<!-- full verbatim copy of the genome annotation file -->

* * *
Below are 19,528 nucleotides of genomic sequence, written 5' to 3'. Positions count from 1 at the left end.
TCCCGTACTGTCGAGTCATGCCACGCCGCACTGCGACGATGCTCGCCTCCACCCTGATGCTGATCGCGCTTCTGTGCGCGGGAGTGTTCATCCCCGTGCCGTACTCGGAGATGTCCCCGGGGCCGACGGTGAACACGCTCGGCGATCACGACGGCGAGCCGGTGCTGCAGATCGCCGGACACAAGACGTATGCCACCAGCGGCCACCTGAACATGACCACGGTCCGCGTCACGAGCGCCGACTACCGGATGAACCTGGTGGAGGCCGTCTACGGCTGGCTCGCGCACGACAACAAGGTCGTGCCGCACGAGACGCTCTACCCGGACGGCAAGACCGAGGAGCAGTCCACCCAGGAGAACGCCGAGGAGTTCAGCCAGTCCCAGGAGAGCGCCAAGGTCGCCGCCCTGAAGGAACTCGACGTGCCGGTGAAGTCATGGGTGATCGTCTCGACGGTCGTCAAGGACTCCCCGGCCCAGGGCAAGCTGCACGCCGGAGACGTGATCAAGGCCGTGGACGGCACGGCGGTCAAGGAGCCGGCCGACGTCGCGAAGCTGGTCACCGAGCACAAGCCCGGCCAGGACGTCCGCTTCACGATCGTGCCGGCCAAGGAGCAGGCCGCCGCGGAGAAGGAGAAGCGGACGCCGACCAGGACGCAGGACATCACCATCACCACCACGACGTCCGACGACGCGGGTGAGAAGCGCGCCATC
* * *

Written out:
Below are 19,528 nucleotides of genomic sequence, written 5' to 3'. Positions count from 1 at the left end.
TCCCGTACTGTCGAGTCATGCCACGCCGCACTGCGACGATGCTCGCCTCCACCCTGATGCTGATCGCGCTTCTGTGCGCGGGAGTGTTCATCCCCGTGCCGTACTCGGAGATGTCCCCGGGGCCGACGGTGAACACGCTCGGCGATCACGACGGCGAGCCGGTGCTGCAGATCGCCGGACACAAGACGTATGCCACCAGCGGCCACCTGAACATGACCACGGTCCGCGTCACGAGCGCCGACTACCGGATGAACCTGGTGGAGGCCGTCTACGGCTGGCTCGCGCACGACAACAAGGTCGTGCCGCACGAGACGCTCTACCCGGACGGCAAGACCGAGGAGCAGTCCACCCAGGAGAACGCCGAGGAGTTCAGCCAGTCCCAGGAGAGCGCCAAGGTCGCCGCCCTGAAGGAACTCGACGTGCCGGTGAAGTCATGGGTGATCGTCTCGACGGTCGTCAAGGACTCCCCGGCCCAGGGCAAGCTGCACGCCGGAGACGTGATCAAGGCCGTGGACGGCACGGCGGTCAAGGAGCCGGCCGACGTCGCGAAGCTGGTCACCGAGCACAAGCCCGGCCAGGACGTCCGCTTCACGATCGTGCCGGCCAAGGAGCAGGCCGCCGCGGAGAAGGAGAAGCGGACGCCGACCAGGACGCAGGACATCACCATCACCACCACGACGTCCGACGACGCGGGTGAGAAGCGCGCCATC